It took all of a few seconds for an entire company and it’s 16,000 bloggers to disappear. Now they’re gone forever. Click Read More to see more, including an interesting note about one of the affected journalspace bloggers, who is actually quite famous among bloggers.
According to posts on what’s left of journalspace.com’s website, the owner of the company relied on a single individual for his IT and backup system. This person, whose hobbies included ” telling everybody how smart he was,” felt that mirroring was a good enough backup system. Then one day (perhaps due to a malicious attack, but they’re not sure), the SQL database behind 16,000 bloggers sites was overwritten. Since it was overwritten, the mirroring software copied that as well. Journalspace’s owner sent the drive to drivesavers, and they informed him that the data was unrecoverable. The drives were fine. The data was just gone.
After six years in business, the company ceased to exist in a matter of seconds. By the way, the same thing happened to another blogging site two years ago.
One of the bloggers impacted was none other than Ellen Simonetti, someone who became famous for being fired by Delta Airlines because they didn’t like what the saw on her personal blog. According to the Wikipedia article, nSimonetti has discussed personal blogging rights on The Montel Williams Show and the Larry Elder show. She set up a Bloggers Rights petition and was a founding member of the Committee to Protect Bloggers.
Hopefully, one of the rights she will now cover is the right to a good backup. 😉
What lessons can we learn from this?
- Get third-party verification of your backup system. Your IT person may be dumb enough to think that RAID = backup. If you’re interested in an assessment of what your company is doing in the backup arena, I happen to be available.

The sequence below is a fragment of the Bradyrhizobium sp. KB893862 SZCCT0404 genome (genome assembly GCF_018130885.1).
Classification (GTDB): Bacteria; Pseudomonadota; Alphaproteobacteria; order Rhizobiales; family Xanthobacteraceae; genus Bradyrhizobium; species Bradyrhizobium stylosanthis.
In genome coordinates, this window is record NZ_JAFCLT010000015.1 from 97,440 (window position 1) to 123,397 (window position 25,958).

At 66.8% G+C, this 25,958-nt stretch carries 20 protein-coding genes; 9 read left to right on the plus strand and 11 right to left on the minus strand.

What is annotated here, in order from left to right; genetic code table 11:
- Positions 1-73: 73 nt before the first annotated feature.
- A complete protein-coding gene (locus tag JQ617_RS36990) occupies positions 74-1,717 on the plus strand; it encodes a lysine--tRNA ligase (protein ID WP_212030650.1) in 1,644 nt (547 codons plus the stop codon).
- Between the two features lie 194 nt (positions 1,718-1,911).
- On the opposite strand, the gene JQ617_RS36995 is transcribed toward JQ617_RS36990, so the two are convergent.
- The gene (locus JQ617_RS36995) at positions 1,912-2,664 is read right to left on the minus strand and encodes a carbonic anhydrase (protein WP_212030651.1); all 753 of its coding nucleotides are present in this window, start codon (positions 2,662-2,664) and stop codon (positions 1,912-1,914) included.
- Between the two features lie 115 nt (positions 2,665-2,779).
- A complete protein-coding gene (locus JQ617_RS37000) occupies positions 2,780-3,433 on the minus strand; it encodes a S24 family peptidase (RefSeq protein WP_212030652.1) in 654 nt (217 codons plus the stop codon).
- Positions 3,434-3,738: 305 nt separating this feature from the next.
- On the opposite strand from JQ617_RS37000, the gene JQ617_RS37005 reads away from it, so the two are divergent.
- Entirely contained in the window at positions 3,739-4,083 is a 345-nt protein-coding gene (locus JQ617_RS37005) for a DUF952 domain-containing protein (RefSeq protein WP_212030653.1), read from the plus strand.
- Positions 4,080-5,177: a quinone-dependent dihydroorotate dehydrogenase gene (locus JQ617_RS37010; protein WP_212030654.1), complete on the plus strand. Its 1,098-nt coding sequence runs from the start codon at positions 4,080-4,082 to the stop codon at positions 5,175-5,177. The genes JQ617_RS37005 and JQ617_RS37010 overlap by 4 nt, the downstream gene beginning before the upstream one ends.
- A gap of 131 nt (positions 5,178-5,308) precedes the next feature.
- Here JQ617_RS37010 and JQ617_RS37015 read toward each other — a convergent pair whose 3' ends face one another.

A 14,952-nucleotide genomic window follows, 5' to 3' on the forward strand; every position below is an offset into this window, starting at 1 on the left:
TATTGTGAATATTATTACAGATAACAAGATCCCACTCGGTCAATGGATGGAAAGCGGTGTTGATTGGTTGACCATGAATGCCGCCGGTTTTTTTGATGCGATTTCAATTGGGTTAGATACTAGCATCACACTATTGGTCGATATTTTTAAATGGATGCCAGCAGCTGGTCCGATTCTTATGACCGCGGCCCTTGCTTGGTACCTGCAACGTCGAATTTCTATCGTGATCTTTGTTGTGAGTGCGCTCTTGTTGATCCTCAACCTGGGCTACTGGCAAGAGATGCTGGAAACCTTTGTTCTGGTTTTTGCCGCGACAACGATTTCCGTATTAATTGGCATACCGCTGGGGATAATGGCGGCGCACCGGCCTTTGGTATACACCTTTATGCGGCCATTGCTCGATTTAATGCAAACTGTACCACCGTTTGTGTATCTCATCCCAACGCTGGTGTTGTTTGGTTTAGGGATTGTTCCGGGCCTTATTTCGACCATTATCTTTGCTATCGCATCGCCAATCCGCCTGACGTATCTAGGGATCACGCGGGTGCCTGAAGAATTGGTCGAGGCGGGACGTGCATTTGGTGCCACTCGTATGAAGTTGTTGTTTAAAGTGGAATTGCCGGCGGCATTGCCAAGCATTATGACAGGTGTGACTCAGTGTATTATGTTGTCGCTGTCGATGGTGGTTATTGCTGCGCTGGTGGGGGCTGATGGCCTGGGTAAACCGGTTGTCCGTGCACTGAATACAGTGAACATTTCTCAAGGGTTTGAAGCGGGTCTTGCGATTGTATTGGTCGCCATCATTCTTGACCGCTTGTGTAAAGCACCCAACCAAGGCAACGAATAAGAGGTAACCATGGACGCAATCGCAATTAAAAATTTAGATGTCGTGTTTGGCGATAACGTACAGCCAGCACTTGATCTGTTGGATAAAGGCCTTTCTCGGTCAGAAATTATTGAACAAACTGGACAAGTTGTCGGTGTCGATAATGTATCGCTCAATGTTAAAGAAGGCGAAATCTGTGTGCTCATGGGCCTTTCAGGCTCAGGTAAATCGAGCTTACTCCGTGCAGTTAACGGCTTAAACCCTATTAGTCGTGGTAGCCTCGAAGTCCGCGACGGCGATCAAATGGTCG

- If you’re going to use hosted blogging sites (or any other site like that), keep your own copy — at least once in a while. There are ways to back up such sites. You just have to DO IT.
- If you do lose a site like this, you might be able to restore some of your stuff using web.archive.org or google cached copies of your site. (Search on site:sitename on Google and select “Cached copy.”) If you want to use this method, do it quickly, as Google deletes their cache quickly.
I feel really bad for all those who lost their blogs that day. Don’t let it happen to you, too.
----- Signature and Disclaimer -----
Written by W. Curtis Preston (@wcpreston). For those of you unfamiliar with my work, I've specialized in backup & recovery since 1993. I've written the O'Reilly books on backup and have worked with a number of native and commercial tools. I am now Chief Technical Architect at Druva, the leading provider of cloud-based data protection and data management tools for endpoints, infrastructure, and cloud applications. These posts reflect my own opinion and are not necessarily the opinion of my employer.